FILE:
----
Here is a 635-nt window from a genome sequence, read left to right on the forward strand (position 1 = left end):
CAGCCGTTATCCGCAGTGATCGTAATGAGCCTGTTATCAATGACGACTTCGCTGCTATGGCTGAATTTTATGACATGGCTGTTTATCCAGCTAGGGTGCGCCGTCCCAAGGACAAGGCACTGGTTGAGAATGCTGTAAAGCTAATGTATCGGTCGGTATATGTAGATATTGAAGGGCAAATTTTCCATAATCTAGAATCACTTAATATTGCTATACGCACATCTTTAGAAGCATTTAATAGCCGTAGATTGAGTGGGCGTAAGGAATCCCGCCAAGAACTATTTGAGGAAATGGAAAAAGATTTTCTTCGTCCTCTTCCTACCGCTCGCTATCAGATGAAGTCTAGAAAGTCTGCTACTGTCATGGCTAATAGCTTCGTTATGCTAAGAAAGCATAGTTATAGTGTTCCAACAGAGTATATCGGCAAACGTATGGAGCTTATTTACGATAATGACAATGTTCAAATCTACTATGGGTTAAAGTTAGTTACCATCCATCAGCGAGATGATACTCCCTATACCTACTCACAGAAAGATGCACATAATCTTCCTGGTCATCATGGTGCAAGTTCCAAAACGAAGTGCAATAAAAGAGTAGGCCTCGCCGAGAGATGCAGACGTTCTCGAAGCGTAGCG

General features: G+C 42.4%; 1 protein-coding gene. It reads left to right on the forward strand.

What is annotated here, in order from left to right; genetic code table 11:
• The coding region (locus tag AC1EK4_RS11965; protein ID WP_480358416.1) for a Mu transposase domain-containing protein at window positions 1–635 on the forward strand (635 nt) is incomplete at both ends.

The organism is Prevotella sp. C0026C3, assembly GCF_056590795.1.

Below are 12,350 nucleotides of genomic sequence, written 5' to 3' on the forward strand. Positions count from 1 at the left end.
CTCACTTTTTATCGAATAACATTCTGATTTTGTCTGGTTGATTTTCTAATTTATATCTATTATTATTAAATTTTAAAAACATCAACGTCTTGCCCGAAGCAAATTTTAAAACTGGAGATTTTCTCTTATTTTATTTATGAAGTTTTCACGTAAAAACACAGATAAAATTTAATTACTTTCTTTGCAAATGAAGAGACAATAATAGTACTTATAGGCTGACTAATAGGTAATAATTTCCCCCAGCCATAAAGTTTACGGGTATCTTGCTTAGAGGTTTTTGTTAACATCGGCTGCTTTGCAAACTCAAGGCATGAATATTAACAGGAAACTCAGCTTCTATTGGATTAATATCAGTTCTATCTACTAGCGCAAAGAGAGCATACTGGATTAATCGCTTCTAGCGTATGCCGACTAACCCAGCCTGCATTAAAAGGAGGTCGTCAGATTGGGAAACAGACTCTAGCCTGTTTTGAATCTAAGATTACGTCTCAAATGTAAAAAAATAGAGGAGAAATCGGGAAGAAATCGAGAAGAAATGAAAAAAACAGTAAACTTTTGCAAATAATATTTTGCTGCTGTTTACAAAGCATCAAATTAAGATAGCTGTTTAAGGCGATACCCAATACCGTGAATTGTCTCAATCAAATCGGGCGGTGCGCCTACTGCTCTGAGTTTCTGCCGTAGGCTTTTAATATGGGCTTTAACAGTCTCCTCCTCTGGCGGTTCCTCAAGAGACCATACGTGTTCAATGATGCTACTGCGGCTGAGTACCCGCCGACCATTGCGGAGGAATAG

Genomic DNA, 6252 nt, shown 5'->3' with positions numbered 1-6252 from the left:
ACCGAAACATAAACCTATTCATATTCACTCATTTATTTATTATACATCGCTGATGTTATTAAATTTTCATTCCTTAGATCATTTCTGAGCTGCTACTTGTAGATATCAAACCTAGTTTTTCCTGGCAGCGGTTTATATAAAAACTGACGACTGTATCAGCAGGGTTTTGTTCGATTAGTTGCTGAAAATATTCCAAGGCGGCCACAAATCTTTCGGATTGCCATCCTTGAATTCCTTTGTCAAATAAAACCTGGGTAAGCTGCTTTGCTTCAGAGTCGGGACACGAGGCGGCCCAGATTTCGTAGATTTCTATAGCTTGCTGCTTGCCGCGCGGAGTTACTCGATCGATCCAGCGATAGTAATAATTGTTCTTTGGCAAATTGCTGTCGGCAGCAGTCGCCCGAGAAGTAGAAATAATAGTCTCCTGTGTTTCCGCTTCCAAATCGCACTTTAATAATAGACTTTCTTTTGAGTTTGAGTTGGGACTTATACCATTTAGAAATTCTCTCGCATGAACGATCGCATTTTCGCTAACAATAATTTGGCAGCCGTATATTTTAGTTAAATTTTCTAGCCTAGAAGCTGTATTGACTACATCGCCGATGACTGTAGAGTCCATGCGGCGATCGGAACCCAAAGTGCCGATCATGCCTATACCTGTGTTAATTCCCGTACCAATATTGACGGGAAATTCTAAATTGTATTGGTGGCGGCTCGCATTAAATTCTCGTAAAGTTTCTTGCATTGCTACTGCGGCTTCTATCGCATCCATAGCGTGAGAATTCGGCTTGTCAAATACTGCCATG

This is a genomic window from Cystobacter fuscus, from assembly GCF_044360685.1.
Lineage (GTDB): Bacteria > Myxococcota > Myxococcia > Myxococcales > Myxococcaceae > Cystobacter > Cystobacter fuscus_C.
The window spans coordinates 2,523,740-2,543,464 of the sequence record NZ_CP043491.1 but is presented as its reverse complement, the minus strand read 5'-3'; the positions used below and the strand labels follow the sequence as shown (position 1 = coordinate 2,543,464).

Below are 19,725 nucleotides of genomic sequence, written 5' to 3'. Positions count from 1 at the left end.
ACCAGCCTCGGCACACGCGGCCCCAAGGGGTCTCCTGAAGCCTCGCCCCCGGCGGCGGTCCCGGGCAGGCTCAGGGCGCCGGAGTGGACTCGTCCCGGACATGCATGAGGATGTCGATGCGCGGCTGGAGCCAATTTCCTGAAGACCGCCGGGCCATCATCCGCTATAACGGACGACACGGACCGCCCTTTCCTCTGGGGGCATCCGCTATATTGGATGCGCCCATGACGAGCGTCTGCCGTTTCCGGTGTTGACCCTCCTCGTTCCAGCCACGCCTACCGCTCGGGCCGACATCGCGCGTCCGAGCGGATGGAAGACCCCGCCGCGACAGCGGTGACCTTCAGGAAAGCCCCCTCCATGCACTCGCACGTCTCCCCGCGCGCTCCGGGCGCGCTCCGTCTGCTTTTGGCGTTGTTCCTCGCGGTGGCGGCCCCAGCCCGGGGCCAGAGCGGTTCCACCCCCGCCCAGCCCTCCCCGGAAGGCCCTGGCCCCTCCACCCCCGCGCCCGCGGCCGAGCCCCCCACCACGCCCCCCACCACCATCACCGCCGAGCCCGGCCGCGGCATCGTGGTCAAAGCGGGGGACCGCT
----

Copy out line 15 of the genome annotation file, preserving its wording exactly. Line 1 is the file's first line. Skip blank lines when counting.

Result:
ACCAGCCTCGGCACACGCGGCCCCAAGGGGTCTCCTGAAGCCTCGCCCCCGGCGGCGGTCCCGGGCAGGCTCAGGGCGCCGGAGTGGACTCGTCCCGGACATGCATGAGGATGTCGATGCGCGGCTGGAGCCAATTTCCTGAAGACCGCCGGGCCATCATCCGCTATAACGGACGACACGGACCGCCCTTTCCTCTGGGGGCATCCGCTATATTGGATGCGCCCATGACGAGCGTCTGCCGTTTCCGGTGTTGACCCTCCTCGTTCCAGCCACGCCTACCGCTCGGGCCGACATCGCGCGTCCGAGCGGATGGAAGACCCCGCCGCGACAGCGGTGACCTTCAGGAAAGCCCCCTCCATGCACTCGCACGTCTCCCCGCGCGCTCCGGGCGCGCTCCGTCTGCTTTTGGCGTTGTTCCTCGCGGTGGCGGCCCCAGCCCGGGGCCAGAGCGGTTCCACCCCCGCCCAGCCCTCCCCGGAAGGCCCTGGCCCCTCCACCCCCGCGCCCGCGGCCGAGCCCCCCACCACGCCCCCCACCACCATCACCGCCGAGCCCGGCCGCGGCATCGTGGTCAAAGCGGGGGACCGCT